MR. JUSTICE FIELD delivered the opinion of the court.
The plaintiff in error, who is the petitioner in the court below, is a citizen and resident of the city of Richmond, State of Virginia; and on the 5th of April, 1878, was indebted to the State for taxes to the amount of twenty-six dollars and fifty-three cents. On that day he tendered to the treasurer of Richmond — who is by law charged with the duty of collecting the taxes of the State in that city — certain interest coupons, which were overdue, amounting to twenty-four dollars, cut from bonds of the State, issued under the provisions of an act of the General Assembly, passed March 30, 1871, commonly known as the Funding Act, and two dollars and fifty-three cents in lawful money of the United States, in payment of the taxes; but the treasurer refused to receive the coupons in discharge of the taxes without first deducting therefrom the taxes upon the bonds to which they were originally attached. The petitioner holding the coupons was not at the time the owner of such bonds. Upon this refusal he applied to the Supreme Court of Appeals of Virginia for a writ of mandamus to the treasurer to compel him to receive the coupons, with the money mentioned, in full discharge of the petitioner's taxes, without any deduction from the coupons for the taxes upon the bonds.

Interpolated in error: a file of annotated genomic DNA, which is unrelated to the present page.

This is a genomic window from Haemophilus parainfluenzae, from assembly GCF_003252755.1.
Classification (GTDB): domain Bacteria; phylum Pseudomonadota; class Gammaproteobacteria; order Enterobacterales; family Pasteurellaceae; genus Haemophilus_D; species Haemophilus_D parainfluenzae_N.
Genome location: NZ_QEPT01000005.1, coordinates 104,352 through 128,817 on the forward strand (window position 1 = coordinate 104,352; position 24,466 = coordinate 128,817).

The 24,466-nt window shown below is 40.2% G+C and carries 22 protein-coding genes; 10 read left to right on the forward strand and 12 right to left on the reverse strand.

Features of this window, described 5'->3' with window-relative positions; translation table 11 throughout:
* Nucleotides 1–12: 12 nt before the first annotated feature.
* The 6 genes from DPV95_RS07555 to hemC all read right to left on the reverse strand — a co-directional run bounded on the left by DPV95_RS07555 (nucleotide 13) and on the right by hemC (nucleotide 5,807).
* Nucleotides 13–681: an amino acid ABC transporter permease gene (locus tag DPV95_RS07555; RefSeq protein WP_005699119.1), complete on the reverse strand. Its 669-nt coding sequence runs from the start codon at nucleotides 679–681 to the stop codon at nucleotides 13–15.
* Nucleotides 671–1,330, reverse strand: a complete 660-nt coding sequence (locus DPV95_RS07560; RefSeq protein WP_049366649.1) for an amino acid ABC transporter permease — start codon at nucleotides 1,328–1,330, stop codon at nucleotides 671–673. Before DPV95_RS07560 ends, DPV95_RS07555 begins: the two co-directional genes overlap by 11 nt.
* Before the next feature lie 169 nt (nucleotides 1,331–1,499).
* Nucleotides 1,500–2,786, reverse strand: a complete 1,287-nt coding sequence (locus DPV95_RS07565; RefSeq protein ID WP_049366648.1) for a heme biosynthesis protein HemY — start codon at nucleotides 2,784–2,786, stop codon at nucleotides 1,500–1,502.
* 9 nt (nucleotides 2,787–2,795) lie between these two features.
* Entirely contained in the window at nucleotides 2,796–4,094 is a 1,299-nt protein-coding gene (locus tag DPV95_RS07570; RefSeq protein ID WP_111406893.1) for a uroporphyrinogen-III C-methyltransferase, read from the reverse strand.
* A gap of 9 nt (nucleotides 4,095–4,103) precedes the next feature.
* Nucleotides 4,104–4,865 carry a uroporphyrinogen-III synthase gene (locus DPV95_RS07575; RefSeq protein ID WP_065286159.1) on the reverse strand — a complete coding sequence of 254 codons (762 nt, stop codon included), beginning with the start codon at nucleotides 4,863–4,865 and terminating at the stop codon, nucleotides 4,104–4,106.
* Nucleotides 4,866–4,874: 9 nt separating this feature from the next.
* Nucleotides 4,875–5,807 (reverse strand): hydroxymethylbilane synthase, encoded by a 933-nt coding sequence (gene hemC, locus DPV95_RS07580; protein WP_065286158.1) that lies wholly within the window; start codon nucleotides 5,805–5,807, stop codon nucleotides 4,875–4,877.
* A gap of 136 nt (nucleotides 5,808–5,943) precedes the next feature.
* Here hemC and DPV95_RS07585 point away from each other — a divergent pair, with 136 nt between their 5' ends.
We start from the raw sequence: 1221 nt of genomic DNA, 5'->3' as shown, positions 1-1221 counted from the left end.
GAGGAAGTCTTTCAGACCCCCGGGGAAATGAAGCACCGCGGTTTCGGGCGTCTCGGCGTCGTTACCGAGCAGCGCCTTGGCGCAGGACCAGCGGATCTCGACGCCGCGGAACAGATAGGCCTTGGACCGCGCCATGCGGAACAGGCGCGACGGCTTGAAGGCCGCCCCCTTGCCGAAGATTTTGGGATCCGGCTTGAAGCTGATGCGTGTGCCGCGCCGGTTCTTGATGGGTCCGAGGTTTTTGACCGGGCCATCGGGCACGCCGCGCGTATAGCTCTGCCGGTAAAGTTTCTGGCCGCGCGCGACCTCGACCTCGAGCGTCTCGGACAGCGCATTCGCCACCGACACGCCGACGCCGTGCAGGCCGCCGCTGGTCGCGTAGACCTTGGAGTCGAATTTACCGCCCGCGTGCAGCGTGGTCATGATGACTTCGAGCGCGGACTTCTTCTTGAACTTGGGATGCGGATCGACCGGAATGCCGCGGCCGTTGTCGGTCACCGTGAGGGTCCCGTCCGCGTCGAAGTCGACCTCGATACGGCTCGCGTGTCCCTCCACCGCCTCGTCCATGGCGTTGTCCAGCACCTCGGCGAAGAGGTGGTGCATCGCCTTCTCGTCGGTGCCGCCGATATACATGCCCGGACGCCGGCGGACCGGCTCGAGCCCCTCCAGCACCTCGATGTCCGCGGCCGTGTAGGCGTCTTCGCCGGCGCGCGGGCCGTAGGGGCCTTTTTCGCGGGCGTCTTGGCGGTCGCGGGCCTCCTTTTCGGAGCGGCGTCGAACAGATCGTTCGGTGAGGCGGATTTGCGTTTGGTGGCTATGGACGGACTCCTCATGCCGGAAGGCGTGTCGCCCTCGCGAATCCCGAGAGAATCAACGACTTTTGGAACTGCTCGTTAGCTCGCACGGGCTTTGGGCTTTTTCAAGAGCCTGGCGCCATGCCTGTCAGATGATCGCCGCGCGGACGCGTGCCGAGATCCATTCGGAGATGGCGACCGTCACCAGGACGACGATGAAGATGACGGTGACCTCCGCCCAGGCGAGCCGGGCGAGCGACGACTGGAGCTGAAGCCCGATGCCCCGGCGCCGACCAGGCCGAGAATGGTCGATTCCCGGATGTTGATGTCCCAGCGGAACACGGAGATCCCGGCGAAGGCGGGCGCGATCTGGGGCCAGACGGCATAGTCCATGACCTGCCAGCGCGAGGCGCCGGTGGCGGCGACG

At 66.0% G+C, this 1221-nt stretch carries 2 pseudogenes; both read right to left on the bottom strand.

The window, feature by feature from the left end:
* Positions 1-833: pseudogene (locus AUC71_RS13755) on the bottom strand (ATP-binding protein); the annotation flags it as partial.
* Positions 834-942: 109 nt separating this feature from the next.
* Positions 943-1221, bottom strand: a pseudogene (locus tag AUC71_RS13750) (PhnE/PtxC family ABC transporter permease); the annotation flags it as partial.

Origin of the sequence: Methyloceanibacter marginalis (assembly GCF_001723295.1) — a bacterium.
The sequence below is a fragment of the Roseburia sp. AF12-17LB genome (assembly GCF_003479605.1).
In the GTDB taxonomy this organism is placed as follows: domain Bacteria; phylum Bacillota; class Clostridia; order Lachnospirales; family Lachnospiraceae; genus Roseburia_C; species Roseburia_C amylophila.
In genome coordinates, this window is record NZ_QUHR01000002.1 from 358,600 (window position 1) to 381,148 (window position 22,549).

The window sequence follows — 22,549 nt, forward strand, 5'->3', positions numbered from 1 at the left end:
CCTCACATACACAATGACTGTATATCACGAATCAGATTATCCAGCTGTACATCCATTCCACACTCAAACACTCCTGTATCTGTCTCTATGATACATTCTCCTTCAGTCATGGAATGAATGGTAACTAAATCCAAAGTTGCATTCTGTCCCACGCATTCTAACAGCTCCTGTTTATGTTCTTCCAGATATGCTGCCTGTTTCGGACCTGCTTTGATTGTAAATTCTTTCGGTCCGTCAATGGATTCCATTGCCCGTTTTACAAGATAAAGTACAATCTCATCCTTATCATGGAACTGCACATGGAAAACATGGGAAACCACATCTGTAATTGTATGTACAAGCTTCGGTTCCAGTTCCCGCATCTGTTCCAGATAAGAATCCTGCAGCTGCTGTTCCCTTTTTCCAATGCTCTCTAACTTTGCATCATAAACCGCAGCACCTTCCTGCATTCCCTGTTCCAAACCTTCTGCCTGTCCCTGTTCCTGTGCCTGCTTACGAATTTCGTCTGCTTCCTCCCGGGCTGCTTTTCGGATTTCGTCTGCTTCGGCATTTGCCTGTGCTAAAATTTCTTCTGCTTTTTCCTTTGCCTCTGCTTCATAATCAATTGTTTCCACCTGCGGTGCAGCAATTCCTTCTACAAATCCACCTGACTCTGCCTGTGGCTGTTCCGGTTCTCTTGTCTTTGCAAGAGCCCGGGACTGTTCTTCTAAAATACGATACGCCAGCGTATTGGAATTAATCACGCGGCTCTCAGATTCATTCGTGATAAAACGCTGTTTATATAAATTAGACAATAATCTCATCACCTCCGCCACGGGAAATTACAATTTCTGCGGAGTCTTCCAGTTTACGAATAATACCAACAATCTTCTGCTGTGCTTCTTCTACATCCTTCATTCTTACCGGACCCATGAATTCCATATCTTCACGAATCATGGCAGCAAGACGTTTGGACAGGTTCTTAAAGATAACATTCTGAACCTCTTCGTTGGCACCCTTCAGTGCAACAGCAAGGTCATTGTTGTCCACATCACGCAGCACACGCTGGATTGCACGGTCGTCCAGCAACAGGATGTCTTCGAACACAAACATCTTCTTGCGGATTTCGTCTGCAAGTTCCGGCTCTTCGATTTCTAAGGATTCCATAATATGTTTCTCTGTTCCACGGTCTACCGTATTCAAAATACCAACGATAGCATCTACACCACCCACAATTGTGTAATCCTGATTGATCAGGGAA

The court issued a rule or an alternative writ upon the treasurer, to which he answered, that the General Assembly of the State had, for many years, exercised the right to tax all bonds, choses in action, and other evidences of debt, including bonds of the State; that the taxes assessed upon the latter bonds were according to their market value, the amount being fixed at fifty cents on the one hundred dollars of such value; that the law required the taxes to be collected when the interest on the bonds was paid, and made it a high penal offence for any officer to receive coupons in payment of taxes without deducting
The application was fully argued before the Supreme Court of Appeals by counsel for the petitioner, and by the attorney-general of the State for the treasurer. The judges of the court were equally divided in opinion upon it, and, as is usual in such cases, the application was denied, and judgment to that effect, with costs, was entered. To review this judgment the case is brought here on writ of error.
The principal question for determination, as thus seen, is the validity of the statute of the State requiring the tax levied upon its bonds to be deducted from the coupons for interest, originally attached to them, when the coupons are presented for payment, so far as it applies to coupons separated from the bonds and held by different owners.